Should Nike Inc (NKE) Buy Lululemon Athletica inc. (LULU)?

wall-street-etfJay Taylor:  I hadn’t heard it suggested until a colleague of mine hinted at it in an article this week. It was a question I had not yet asked myself. “Should Nike buy Lululemon?”

The more I think about it, the more I think the answer is yes.

Lululemon (Nasdaq: LULU) shares have been under tremendous pressure since peaking just above $80 around this time last year. A scandal soon broke out about Lululemon’s signature yoga pant being see-through. The result was a recall and loss of confidence that ignited the fall in the company’s stock.

Since the peak, shares are down roughly 50%.

The most recent hit came after a lackluster earnings report a couple weeks ago. The stock fell 16% despite the fact that the company actually beat earnings expectations by $0.02 per share.

The company faces some real issues.

Founder and 27% owner of Lululemon Chip Wilson, who stepped down from the company’s board last month, was reported to have voted against two Lululemon board members including its Chairman. Despite the fact that they were still elected to the board, investors see this as foreshadowing for a battle between the board and Lululemon’s founder.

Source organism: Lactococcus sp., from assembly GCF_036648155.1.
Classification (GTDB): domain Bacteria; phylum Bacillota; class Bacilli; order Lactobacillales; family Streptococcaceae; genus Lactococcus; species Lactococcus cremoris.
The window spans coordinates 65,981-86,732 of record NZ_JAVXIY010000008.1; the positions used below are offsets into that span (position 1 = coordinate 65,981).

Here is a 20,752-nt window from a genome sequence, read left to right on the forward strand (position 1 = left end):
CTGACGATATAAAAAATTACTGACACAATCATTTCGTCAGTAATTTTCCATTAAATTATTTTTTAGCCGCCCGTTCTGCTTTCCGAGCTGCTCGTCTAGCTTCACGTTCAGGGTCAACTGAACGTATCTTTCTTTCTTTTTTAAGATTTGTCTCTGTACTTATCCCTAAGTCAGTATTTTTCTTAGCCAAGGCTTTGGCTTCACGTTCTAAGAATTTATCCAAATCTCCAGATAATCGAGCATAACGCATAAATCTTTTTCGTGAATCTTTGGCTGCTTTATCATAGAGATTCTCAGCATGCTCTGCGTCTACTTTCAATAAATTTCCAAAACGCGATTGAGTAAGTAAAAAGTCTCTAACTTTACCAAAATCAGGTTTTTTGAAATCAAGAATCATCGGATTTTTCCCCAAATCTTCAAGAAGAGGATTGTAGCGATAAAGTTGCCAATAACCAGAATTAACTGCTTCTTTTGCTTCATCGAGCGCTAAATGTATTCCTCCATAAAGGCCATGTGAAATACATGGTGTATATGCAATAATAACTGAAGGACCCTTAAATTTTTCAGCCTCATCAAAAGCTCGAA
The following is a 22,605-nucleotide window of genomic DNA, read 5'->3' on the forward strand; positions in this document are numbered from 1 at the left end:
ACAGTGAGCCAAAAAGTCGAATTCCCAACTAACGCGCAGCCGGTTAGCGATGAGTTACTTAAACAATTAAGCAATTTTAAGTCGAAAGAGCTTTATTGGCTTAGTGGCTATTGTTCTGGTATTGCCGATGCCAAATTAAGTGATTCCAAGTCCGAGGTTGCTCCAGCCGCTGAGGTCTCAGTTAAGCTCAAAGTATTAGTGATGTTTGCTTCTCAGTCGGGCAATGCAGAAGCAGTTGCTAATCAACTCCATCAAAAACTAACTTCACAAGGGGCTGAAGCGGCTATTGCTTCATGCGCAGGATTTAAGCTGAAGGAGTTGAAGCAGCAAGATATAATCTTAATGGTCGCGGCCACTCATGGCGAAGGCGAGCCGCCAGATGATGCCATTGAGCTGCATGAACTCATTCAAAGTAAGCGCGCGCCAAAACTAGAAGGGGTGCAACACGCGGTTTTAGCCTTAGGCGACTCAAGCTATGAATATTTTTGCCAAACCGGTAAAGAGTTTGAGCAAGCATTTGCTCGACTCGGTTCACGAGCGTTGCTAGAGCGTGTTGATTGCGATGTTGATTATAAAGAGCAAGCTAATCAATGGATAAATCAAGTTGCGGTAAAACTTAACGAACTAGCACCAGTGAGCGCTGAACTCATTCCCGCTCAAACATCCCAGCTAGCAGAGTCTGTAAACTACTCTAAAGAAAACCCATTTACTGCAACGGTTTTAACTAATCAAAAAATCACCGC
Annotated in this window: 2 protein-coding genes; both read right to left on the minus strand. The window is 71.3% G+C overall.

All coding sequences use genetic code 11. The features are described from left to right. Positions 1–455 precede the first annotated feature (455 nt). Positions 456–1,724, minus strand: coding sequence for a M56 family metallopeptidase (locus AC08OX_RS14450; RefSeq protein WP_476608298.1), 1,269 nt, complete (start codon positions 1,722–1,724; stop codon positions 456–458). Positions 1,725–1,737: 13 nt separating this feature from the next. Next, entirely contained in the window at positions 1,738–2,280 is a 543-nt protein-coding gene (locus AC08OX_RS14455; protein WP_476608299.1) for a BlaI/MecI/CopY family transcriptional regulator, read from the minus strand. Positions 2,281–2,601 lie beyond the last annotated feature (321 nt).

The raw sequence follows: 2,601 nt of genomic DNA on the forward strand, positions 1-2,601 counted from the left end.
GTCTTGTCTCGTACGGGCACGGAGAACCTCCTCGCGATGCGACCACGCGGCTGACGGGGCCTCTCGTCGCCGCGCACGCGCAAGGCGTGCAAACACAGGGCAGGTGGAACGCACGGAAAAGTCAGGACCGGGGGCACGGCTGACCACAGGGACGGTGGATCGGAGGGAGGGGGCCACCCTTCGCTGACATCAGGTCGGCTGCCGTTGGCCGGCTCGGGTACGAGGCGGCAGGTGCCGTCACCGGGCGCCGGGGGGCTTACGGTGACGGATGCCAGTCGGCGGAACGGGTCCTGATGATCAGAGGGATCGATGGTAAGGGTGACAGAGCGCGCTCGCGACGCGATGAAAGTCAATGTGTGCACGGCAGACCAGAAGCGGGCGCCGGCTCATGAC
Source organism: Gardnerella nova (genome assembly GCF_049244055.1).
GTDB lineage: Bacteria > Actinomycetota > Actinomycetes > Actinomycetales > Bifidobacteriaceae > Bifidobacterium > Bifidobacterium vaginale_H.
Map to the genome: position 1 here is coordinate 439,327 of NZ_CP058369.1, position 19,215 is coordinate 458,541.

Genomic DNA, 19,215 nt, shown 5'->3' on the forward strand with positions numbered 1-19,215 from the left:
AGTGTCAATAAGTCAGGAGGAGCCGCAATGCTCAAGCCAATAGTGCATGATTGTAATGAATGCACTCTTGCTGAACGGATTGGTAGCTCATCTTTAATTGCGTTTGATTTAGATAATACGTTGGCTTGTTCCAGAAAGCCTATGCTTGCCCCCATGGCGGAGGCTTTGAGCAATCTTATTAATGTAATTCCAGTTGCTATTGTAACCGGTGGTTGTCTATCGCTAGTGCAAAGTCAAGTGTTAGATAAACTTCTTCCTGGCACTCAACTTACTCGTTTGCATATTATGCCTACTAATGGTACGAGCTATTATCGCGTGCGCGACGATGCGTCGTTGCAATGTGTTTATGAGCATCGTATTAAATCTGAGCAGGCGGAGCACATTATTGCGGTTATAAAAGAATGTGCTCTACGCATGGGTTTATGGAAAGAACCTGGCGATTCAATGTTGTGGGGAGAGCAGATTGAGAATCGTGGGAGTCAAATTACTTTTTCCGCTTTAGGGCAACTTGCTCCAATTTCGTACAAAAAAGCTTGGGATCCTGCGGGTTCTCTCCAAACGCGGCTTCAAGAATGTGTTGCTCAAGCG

I, too, see this as the set-up for some kind of corporate drama. But I think that corporate drama will be a buyout and I think it will be positive for shareholders.

Reports suggest that Chip Wilson has hired Goldman Sachs (NYSE: GS) to advise him on his options. Whether he tries to force a sale, decides to partner with a private equity firm for a leveraged buyout or just sells his stake, Chip Wilson’s 27% ownership is a force to be reckoned with.

On its most recent earnings call the company also announced that its CFO was retiring and the CEO called this a “transition year.”

While same store sales fell for the second quarter in a row – a bad sign – overall sales rose 11%. I think there is still a considerable opportunity for Lululemon investors, especially if the company joins up with the distribution and marketing muscle of an acquirer.

Now, trading at a PE of 24.2, Lululemon shares haven’t been this cheap since the depths of the financial crisis.


Source: Y Charts

It is because of this that I think a buyout is likely. At home in Boulder, Colorado – perhaps the epicenter of the Whole Foods (NYSE: WFM) shopping, yoga pant wearing world – it’s clear that Lululemon’s popularity is not waning.

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